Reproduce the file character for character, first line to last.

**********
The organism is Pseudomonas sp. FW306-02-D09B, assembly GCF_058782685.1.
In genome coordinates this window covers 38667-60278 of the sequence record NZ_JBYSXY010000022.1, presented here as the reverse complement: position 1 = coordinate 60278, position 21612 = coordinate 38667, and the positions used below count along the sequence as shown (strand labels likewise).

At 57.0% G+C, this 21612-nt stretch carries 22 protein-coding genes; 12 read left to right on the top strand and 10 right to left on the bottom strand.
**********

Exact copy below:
The organism is Pseudomonas sp. FW306-02-D09B, assembly GCF_058782685.1.
In genome coordinates this window covers 38667-60278 of the sequence record NZ_JBYSXY010000022.1, presented here as the reverse complement: position 1 = coordinate 60278, position 21612 = coordinate 38667, and the positions used below count along the sequence as shown (strand labels likewise).

At 57.0% G+C, this 21612-nt stretch carries 22 protein-coding genes; 12 read left to right on the top strand and 10 right to left on the bottom strand.